Vaunda Micheaux Nelson

Words: The Beatryce Prophecy

Kate DiCamillo has given us many wonderful books.  Because of Winn Dixie, The Miraculous Journey of Edward Tulane and The Tale of Despereaux are among them.  I just finished The Beatryce Prophecy and, once again, DiCamillo delivers.

The Beatryce Prophecy is a Medieval, fairytale-esque story of a young girl who is prophesied to “unseat a king and bring about a great change” — a child who can read and write (a dangerous thing for a girl).  Beatryce has a great purpose.  Her journey involves hiding out in a monastery, fleeing the king’s men, finding brave and loyal friends (including a fearsome goat), facing danger head on, and realizing the power of stories.  There’s darkness and light, brutality and kindness, sorrow and joy.  It’s a marvelous tale.

But, as a lover of words, I am most taken with DiCamillo’s command of the language.  It’s what sets her apart — how she pieces words together in ways that create beautiful, piercing, thought-provoking sentences.  She manages to be profound — to reveal life’s truths — yet keeps it artfully, indeed deceptively, simple.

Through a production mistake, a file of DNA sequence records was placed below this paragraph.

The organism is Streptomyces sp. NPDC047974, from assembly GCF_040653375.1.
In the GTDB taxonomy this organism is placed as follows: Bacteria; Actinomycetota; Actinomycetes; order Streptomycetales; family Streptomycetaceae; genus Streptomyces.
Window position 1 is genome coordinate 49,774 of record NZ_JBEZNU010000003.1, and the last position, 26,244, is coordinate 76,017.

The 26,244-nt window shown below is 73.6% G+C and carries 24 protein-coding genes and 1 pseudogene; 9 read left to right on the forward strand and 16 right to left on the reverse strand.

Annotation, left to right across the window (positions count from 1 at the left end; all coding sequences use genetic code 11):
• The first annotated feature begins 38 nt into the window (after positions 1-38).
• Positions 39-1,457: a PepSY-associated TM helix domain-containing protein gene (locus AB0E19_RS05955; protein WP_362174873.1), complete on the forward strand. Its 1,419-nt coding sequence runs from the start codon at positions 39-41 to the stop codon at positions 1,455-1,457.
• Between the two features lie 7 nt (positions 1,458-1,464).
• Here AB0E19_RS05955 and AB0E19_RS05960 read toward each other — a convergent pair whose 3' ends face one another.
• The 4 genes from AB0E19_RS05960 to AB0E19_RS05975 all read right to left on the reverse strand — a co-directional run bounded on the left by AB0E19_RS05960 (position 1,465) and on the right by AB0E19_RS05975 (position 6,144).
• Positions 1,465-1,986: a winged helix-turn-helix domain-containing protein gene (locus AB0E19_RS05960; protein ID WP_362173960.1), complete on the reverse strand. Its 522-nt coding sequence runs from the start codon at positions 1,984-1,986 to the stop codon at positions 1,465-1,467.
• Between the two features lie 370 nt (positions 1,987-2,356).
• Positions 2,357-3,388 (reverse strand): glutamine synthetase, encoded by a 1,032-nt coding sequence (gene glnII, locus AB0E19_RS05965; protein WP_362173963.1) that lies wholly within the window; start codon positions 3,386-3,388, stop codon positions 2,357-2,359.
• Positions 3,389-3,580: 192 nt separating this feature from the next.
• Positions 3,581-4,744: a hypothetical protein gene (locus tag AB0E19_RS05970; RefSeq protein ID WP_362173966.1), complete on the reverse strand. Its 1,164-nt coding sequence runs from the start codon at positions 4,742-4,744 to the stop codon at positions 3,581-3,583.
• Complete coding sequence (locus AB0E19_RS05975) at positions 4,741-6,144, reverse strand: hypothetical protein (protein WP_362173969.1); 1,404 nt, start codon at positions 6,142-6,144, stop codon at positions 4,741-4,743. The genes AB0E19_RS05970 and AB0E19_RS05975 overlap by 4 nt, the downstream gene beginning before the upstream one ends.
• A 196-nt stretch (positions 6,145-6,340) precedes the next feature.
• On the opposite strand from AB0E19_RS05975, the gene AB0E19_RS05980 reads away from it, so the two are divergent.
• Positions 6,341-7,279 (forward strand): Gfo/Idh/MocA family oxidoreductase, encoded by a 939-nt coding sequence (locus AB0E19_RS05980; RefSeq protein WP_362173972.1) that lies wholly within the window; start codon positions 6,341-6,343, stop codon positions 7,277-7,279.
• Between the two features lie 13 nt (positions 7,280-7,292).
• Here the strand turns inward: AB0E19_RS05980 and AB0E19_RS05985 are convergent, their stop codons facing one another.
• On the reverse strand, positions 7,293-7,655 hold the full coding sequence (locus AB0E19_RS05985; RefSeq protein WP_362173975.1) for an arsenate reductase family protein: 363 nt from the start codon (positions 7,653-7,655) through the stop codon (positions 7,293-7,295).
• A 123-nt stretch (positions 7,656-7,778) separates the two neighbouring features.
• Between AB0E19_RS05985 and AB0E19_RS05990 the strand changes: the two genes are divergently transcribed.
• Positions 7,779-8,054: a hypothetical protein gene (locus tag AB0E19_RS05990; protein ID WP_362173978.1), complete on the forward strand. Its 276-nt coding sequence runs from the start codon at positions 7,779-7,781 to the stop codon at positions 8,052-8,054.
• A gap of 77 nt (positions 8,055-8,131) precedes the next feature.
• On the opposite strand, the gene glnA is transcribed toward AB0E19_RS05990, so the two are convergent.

Here are some examples, keeping in mind they are even more powerful in context:


       . . . shouldn’t home be the place where you are allowed to be yourself, loved as yourself?


       “Nothing is more terrifying to evil than joy.”


       “Each letter has a shape,” Beatryce said, “And each letter has a sound. And you put these shapes and sounds together, and they become words. Do you understand?”
       “Aye,” he said to her.  His heart was beating fast. He did not know—he had not understood—how much he wanted it, to know this secret of letters and sounds and words.
       He watched the letters appear one by one beneath her hand, and he felt as if each letter were a door pushed open inside of him, a door that led to a lighted room. “The world,” said Beatryce to Jack Dory, “can be spelled.”


And with Christmas upon us, this last quote, holds special meaning:


       What does, then, change the world?
       . . . “Love.”
       Love, and also stories.


So, as I have encouraged in the past, share stories with loved ones and, as DiCamillo offers, change the world with love, and also stories.

I hope you all had as happy a Thanksgiving as I did.

Merry Christmas, my friends.